Seaweed or macroalgae refers to several species of macroscopic,
multicellular, marine algae.
The term includes some types of red, brown, and green macroalgae.
Seaweed offer excellent opportunities for its industrial exploitation
as they could be a source of multiple compounds (i.e. polysaccharides,
proteins and phenols) with applications as food  and animal
feed, pharmaceuticals  or fertilizers
4.4 Other uses
4.4.1 Photo essay showing women in Zanzibar, Tanzania farming seaweed
and making seaweed soap
5 Health risks
7 See also
9 Further reading
10 External links
"Seaweed" is a colloquial term and lacks a formal definition. A
seaweed may belong to one of several groups of multicellular algae:
the red algae, green algae, and brown algae. As these three groups do
not have a common multicellular ancestor, the seaweed are in a
polyphyletic group. In addition, some tuft-forming bluegreen algae
(Cyanobacteria) are sometimes considered to be seaweed.
Seaweed's appearance somewhat resembles non-arboreal terrestrial
thallus: the algal body
lamina or blade: a flattened structure that is somewhat leaf-like
sorus: a spore cluster
on Fucus, air bladder: a flotation-assisting organ on the blade
on kelp, float: a flotation-assisting organ between the lamina and
stipe: a stem-like structure, may be absent
holdfast: a specialized basal structure providing attachment to a
surface, often a rock or another alga
haptera: a finger-like extension of the holdfast anchoring to a
The stipe and blade are collectively known as the frond.
Seaweed cover this rocky seabed on the east coast of Australia
Two specific environmental requirements dominate seaweed ecology.
These are the presence of seawater (or at least brackish water) and
the presence of light sufficient to drive photosynthesis. Another
common requirement is a firm attachment point, although some genera
Gracilaria have species that float freely. As a
result, seaweed most commonly inhabit the part of a sea that is close
to the shore (the littoral zone) and within that zone more frequently
on rocky shores than on sand or shingle.
Seaweed occupy a wide range
of ecological niches. The highest elevation is only wetted by the tops
of sea spray, the lowest is several meters deep. In some areas,
littoral seaweed can extend several miles out to sea. The limiting
factor in such cases is sunlight availability. The deepest living
seaweed are some species of red algae.
Others have adapted to live in tidal rock pools. In this habitat,
seaweed must withstand rapidly changing temperature and salinity and
even occasional drying.
Onigiri and wakame miso soup, Japan
Laver and toast
Small plots being used to farm seaweed in Indonesia, with each
rectangle belonging to a different family
Seaweed has a variety of purposes, for which it is farmed or
foraged from the wild.
At the beginning of 2011,
Indonesia produced 3 million tonnes of
seaweed and surpassed the
Philippines as the world's largest seaweed
producer. By 2011, the production was estimated to have reached 10
Main article: Edible seaweed
Seaweed is consumed by coastal people, particularly in East Asia, e.g.
Japan, China, Korea, Taiwan, and Southeast Asia, e.g. Brunei,
Singapore, Thailand, Burma, Cambodia, Vietnam, Indonesia, Philippines,
and Malaysia, and also in South Africa, Belize, Peru, Chile, the
Canadian Maritimes, Scandinavia, South West England, Ireland,
Wales, California, and Scotland.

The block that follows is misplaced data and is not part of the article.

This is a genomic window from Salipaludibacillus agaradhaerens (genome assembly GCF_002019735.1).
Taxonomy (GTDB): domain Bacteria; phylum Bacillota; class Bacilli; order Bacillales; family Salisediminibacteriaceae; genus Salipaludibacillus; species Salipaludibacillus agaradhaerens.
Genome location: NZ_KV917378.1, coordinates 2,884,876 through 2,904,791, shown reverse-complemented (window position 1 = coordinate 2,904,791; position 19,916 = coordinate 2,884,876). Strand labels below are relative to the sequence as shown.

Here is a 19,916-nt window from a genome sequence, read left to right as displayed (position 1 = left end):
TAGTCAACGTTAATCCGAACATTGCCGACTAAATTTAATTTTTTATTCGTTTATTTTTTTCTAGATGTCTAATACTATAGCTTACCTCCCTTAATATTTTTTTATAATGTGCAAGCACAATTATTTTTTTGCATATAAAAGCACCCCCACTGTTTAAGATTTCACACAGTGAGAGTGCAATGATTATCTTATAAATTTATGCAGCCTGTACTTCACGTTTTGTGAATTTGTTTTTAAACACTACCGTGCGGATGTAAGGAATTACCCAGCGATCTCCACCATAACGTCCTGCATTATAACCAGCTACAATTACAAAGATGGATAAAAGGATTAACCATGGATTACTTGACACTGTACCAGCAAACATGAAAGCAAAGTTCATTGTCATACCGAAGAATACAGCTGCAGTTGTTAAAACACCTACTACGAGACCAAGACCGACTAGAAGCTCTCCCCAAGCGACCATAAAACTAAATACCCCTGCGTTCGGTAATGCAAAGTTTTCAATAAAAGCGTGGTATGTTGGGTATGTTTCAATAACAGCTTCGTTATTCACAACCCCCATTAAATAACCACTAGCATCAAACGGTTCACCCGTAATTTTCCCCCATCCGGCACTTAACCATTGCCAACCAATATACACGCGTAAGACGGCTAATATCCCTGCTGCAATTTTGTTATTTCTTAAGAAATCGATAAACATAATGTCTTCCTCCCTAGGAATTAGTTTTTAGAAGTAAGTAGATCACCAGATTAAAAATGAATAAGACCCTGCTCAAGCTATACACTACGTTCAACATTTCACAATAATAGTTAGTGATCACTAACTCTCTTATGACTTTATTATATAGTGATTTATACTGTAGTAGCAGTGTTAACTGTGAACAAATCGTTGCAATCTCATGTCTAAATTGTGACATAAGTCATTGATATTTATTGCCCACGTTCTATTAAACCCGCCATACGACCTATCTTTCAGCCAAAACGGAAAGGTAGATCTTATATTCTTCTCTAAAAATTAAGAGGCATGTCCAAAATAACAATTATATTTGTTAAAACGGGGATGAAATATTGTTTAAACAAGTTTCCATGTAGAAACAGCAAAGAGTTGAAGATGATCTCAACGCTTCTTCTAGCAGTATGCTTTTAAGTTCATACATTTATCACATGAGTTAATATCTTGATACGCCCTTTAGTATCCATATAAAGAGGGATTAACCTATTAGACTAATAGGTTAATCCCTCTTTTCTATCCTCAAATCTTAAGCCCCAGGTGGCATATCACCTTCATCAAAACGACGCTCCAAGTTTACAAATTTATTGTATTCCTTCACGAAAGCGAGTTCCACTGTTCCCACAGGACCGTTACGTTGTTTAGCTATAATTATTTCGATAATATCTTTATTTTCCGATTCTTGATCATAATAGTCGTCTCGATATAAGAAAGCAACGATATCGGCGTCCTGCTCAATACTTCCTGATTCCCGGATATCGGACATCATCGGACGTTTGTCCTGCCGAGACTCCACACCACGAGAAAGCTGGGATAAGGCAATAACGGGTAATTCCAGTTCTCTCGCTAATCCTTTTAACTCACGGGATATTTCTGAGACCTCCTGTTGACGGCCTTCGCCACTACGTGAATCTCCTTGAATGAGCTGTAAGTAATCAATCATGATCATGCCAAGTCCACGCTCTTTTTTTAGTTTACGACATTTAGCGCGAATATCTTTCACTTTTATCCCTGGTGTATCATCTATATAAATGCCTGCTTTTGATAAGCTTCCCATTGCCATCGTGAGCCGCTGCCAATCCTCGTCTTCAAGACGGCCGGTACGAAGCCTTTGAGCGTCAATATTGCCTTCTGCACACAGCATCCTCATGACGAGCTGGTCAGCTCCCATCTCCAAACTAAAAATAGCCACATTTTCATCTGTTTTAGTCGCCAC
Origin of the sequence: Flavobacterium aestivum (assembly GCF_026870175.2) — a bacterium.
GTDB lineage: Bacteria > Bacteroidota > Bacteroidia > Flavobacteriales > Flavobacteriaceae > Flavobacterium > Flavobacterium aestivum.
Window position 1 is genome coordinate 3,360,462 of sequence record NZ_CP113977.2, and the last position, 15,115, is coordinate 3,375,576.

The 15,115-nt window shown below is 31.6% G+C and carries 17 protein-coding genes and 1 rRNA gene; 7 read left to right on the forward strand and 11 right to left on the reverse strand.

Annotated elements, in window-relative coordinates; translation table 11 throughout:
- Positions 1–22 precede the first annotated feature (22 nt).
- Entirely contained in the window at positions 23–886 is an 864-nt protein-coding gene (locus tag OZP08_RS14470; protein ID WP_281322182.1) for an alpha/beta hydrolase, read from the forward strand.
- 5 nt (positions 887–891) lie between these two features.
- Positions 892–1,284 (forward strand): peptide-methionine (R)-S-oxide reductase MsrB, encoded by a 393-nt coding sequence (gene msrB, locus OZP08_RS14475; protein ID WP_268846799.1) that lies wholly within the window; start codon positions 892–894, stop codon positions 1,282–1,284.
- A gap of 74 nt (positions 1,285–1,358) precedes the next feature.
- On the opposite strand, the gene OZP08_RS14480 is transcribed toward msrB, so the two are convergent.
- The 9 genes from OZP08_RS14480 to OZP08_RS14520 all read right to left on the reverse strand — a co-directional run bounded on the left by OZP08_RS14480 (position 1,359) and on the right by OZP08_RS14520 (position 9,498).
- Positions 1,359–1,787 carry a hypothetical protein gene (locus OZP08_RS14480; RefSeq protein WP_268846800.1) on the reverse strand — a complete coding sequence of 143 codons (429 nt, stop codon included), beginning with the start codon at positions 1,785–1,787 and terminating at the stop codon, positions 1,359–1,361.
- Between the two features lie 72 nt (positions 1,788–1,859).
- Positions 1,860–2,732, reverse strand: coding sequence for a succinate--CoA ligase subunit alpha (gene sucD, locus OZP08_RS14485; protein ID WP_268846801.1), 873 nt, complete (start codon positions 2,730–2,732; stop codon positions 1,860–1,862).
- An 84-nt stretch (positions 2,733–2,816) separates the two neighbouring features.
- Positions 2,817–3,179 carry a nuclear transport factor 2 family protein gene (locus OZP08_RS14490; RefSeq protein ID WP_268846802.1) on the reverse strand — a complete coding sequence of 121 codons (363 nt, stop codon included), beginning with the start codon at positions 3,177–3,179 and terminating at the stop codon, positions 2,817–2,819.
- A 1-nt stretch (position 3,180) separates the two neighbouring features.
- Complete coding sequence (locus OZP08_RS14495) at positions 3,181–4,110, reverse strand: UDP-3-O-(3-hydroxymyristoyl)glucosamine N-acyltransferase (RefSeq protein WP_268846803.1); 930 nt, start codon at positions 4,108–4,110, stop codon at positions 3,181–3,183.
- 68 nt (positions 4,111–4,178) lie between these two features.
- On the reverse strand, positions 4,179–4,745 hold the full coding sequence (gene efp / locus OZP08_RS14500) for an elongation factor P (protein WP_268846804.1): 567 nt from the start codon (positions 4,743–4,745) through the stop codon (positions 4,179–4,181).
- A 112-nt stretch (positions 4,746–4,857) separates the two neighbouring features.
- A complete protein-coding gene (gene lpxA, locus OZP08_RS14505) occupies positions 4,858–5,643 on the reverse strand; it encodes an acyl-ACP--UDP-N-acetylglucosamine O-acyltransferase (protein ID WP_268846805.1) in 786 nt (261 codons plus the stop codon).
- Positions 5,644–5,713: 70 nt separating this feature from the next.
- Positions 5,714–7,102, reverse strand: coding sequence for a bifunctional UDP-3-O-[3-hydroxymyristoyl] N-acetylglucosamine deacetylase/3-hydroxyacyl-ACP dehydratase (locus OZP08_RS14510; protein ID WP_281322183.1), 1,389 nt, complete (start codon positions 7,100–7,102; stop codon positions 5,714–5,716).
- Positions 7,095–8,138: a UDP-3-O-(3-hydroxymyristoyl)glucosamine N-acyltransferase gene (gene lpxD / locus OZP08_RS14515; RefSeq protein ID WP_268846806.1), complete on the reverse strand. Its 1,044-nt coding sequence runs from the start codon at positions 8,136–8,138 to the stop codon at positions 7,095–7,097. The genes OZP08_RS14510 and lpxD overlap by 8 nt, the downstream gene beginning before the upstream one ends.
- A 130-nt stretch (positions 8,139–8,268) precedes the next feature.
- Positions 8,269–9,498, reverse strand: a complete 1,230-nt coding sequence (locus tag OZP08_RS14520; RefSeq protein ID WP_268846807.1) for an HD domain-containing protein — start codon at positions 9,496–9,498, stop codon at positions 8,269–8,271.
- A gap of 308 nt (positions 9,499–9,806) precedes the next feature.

In Asia, Gim (Korean food) (김, Korea), nori (海苔, Japan), zicai
(紫菜, China) are sheets of dried
Porphyra used in soups, sushi wrap
or onigiri (rice balls).
Chondrus crispus (commonly known as 'Irish
moss' or carrageenan moss) is another red alga used in producing food
additives, along with
Kappaphycus and gigartinoid seaweed.
a red alga used in
Wales to make laver. Laverbread, made from oats and
the laver, is a popular dish there. In northern Belize, edible seaweed
are mixed with milk, nutmeg, cinnamon, and vanilla to make a common
beverage affectionately called "dulce" (or "sweet").
Seaweed are also harvested or cultivated for the extraction of
alginate, agar and carrageenan, gelatinous substances collectively
known as hydrocolloids or phycocolloids. Hydrocolloids have attained
commercial significance as food additives. The food industry
exploits their gelling, water-retention, emulsifying and other
Agar is used in foods such as confectionery, meat
and poultry products, desserts and beverages and moulded foods.
Carrageenan is used in salad dressings and sauces, dietetic foods, and
as a preservative in meat and fish products, dairy items and baked
The development of seaweed as an alternative and sustainable source of
food and animal feed ingredients depends on the sustainability of the
natural resource of raw biomass and on moving the process of feed
development from laboratory to industrial scale.
See also: Fucoidan
Seaweed-covered rocks in the United Kingdom
Seaweed on rocks in Long Island
Alginates are commonly used in wound dressings (see alginate
dressing), and production of dental moulds. In microbiology research,
agar — a plant-based goo similar to gelatin and made from seaweed
— is extensively used as culture medium. Carrageenans, alginates and
agaroses (the latter are prepared from agar by purification), with
other lesser-known macroalgal polysaccharides, have several important
biological activities or applications in biomedicine.
Seaweed extract is used in some diet pills. Other seaweed pills
exploit the same effect as gastric banding, expanding in the stomach
to make the body feel more full.
The strong photosynthesis of algae creates a large affinity for
nutrients; this allows the seaweed to be used purposely to remove
undesired nutrients from water. Nutrients such as ammonia, ammonium
nitrate, nitrite, phosphate, iron, copper, as well as CO2 are rapidly
consumed by growing seaweed. Reefs and lakes are naturally filtered
this way (the seaweed being consumed by fish and invertebrates), and
this filtering process is duplicated in artificial seaweed filters
such as algae scrubbers.
Modern floating algae scrubber/cultivator on a reef pond